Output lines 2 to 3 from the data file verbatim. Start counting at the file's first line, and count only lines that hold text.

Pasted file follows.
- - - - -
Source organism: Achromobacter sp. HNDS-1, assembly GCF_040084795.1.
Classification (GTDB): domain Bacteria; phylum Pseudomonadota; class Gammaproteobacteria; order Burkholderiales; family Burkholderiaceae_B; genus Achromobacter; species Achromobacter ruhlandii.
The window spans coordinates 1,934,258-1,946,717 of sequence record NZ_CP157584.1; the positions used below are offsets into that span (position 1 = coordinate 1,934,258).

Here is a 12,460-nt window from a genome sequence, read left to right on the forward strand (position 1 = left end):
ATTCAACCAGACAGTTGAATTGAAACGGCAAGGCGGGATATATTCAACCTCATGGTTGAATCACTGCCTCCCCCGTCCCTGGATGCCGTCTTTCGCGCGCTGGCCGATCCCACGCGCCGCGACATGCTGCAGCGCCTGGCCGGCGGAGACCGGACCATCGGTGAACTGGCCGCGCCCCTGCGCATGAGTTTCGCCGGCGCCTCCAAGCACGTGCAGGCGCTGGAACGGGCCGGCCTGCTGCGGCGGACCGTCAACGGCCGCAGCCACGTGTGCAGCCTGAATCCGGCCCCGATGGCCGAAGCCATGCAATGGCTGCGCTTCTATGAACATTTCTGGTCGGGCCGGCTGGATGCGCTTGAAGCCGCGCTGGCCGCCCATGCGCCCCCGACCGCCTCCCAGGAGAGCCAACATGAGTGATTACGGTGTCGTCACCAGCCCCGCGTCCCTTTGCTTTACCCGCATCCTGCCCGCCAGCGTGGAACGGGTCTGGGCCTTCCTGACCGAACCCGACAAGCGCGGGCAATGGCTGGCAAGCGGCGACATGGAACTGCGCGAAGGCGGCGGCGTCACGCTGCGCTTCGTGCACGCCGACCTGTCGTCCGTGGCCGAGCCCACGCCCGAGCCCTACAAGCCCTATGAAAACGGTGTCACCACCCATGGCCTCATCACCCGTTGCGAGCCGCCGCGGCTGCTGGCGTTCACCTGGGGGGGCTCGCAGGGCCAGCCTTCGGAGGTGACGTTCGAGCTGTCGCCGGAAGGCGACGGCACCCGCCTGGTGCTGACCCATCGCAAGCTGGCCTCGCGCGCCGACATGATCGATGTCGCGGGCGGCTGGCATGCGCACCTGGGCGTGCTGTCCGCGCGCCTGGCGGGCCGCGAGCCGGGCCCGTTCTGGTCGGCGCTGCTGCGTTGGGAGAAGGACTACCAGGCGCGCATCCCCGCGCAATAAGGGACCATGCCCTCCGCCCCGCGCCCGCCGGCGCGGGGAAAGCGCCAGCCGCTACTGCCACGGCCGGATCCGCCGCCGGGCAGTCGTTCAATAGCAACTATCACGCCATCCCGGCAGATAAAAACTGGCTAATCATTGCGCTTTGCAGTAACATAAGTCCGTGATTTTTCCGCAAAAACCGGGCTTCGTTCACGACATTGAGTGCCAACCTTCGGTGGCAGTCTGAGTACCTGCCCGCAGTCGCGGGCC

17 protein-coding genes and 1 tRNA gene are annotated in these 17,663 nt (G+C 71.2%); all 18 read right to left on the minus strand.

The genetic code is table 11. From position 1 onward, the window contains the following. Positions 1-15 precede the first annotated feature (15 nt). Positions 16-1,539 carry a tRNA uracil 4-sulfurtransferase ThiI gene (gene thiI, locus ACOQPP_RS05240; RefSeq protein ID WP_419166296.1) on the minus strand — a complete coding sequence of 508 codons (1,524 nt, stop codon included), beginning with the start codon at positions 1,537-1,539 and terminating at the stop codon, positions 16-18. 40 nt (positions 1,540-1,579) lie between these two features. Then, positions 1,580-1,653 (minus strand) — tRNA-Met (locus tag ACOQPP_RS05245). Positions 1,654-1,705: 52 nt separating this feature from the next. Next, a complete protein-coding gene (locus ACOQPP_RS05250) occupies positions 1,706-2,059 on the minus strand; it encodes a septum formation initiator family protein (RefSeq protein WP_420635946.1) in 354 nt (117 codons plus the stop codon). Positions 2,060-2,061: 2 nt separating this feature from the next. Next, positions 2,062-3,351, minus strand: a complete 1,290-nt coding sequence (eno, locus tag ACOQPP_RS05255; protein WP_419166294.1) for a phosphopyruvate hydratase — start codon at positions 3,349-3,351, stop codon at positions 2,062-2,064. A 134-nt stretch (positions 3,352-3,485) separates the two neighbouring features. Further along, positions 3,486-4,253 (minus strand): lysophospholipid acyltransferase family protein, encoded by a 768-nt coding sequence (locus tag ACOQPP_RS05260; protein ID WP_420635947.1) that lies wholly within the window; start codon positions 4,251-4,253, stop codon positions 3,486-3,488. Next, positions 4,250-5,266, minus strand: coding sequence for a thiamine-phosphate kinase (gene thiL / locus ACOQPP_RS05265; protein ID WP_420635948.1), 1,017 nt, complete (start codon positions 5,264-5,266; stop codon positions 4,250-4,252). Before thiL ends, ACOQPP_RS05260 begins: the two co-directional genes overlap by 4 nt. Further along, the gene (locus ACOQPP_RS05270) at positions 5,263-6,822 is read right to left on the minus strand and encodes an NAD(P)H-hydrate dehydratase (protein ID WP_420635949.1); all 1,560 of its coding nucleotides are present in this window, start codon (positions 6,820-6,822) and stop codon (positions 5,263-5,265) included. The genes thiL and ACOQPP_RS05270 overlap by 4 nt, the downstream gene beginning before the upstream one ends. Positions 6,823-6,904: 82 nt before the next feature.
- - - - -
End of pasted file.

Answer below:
Classification (GTDB): domain Bacteria; phylum Pseudomonadota; class Gammaproteobacteria; order Burkholderiales; family Burkholderiaceae_B; genus Achromobacter; species Achromobacter ruhlandii.
The window spans coordinates 1,934,258-1,946,717 of sequence record NZ_CP157584.1; the positions used below are offsets into that span (position 1 = coordinate 1,934,258).